We feel a strong sense of responsibility for these trees, as they have watched over many changes since this land was settled. We want the growth rings to reflect how respectful we are of them. It is obvious to us where the word tremendous came from.

In Your Share:

Rainbow Swiss Chard
Garlic Scapes
Sugar Snap Peas


Asparagus Pesto, adapted from The New York Times
Pesto goes far beyond the traditional Genovese basil pesto that we are often first introduced to in life. You can make pesto with just about any vegetable-nut-cheese-oil combination. 

1 lb. asparagus, trimmed and cut into 2-inch segments
1 clove garlic, or more to taste
¼ c. pine nuts
¼ c. olive oil, or more as desired
¾ c. freshly grated Parmesan cheese
black pepper
juice of 1/2 lemon, or to taste

Bring a large pot of water to a boil and salt it. Add the asparagus and cook until fully tender but not mushy, 8 to 10 minutes. Drain well, reserving some of the cooking liquid, and let the asparagus cool slightly. Transfer the asparagus to a food processor and add garlic, pine nuts, 2 tablespoons of the oil, Parmesan, a pinch of salt and a couple of tablespoons of cooking liquid. Process the mixture, stopping to scrape down the sides of the container, if necessary, and gradually add the remaining oil and a bit more of the reserved cooking liquid to moisten, if necessary. Add the lemon juice and season with salt and pepper to taste, pulse one last time, and serve over pasta, fish or chicken (or cover and refrigerate for up to a day).

Strawberry Sorbet, adapted from Local Flavors

1 quart strawberries
grated zest and juice of 1 blood orange, orange or tangerine
⅔ cup sugar

Combine zest, juice and sugar in a small saucepan. Bring to a boil and cook, stirring, until the sugar is dissolved. Let cool. Reserve a few strawberries for garnish. Remove leaves and stems from remaining berries. Purée in a food processor. Stir into citrus syrup. Process in your ice-cream maker according to machine directions. If you do not have an ice cream maker, freeze mixture in a loaf pan. To serve, break sorbet into chunks and process in food processor. Serve with a strawberry or two on top.

Garlic Scape Yogurt Dressing, adapted from Food52

1 c. plain yogurt
2 T. white-wine balsamic vinegar (or white-wine vinegar)
4 garlic scapes, minced
1-2 T. fresh herbs, chopped
1-2 T. extra-virgin olive oi
½ tsp. sea salt
pinch of black pepper

In a small bowl, whisk together yogurt, white wine balsamic vinegar, garlic scapes and basil. Slowly stream in olive oil while stirring, then season with salt and black pepper. Serve over a green salad or steamed spring vegetables.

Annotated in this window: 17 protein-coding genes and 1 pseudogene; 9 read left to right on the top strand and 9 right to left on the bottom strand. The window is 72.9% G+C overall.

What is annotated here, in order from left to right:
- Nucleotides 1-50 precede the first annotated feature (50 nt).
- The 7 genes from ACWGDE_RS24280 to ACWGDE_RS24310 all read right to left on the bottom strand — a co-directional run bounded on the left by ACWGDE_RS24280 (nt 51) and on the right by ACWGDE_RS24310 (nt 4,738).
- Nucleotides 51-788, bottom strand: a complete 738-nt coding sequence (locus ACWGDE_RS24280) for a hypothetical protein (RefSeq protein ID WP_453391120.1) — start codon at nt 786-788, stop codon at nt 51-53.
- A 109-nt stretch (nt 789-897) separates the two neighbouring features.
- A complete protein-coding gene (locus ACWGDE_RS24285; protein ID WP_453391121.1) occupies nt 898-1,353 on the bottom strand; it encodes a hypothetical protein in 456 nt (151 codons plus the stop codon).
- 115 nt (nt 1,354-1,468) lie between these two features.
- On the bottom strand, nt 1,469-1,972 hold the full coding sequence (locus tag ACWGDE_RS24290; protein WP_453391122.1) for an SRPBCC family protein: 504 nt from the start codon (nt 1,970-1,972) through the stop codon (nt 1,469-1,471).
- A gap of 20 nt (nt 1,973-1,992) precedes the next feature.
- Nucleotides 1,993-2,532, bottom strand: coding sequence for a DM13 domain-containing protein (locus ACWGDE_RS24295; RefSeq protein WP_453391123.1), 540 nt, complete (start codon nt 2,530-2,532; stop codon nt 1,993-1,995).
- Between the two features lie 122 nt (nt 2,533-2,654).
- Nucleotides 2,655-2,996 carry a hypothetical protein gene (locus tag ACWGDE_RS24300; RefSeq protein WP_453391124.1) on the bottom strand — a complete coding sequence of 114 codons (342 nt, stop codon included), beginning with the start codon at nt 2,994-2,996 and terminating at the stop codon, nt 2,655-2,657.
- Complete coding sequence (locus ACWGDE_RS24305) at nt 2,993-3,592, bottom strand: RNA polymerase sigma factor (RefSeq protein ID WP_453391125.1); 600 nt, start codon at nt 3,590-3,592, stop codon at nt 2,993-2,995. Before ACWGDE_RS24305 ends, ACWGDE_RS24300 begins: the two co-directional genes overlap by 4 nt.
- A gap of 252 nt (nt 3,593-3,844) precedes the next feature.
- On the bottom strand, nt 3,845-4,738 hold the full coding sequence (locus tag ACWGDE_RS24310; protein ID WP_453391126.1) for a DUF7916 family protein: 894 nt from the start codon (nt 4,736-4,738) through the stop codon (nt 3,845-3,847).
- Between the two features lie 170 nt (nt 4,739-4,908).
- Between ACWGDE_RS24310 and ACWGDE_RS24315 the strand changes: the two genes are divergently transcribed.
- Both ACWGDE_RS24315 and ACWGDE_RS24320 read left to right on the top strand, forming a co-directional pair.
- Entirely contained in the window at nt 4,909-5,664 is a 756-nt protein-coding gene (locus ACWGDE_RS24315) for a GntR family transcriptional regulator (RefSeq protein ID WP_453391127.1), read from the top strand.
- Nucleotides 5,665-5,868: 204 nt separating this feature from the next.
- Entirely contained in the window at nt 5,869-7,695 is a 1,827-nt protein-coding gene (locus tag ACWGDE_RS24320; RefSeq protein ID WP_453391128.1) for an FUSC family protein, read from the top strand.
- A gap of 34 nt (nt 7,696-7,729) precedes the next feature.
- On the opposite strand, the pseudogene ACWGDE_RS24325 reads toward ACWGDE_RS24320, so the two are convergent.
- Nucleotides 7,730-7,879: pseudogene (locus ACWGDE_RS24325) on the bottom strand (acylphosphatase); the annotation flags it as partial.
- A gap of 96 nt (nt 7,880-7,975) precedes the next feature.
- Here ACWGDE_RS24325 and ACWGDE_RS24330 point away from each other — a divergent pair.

Black Bean and Swiss Chard Burger, adapted from Not Eating Out in New York
If you’ve used up all of the garlic scapes in your share, substitute leeks, green onions, onions or garlic for the scapes in this recipe.

1 bunch Swiss chard, finely shredded
1 bunch green garlic, minced
3 cups black beans
1 large egg, beaten
1/2 tsp. salt
1/4 tsp. black pepper
1/4 tsp. cayenne pepper
1/4 tsp. ground cumin
1 T. grated parmesan cheese
2-3 T. extra-virgin olive oil

Heat 1 T of the olive oil on a sauté pan and cook the garlic scapes and Swiss chard, along with a pinch of salt and pepper, stirring occasionally, until all moisture from the chard has evapor-ated, about 5-6 minutes. Slightly mash the cooked beans with a fork in a large mixing bowl. (Mash more thoroughly for an even, creamy consistency, or mash just slightly for a chunkier, bean-ier consistency.) 

Stir in the beaten egg, salt, pepper, spices and cheese. Stir in the cooked and cooled Swiss chard mixture. Combine with hands until thoroughly distributed. Form into four patties. Preheat oven to 350°F.

Heat a heavy-bottomed, oven-safe pan over medium and coat the bottom thoroughly with about 2 T of olive oil. Place down the patties. Don’t move for 1-2 min., then push them around a bit to make sure they aren’t sticking to the bottom of the pan. (Add more oil, if necessary.) Cook 2 more min., and carefully flip the patties. Cook on this side 1-2 min. Transfer to the oven to cook another 8-10 minutes. Serve on a bun, lettuce wrap or salad.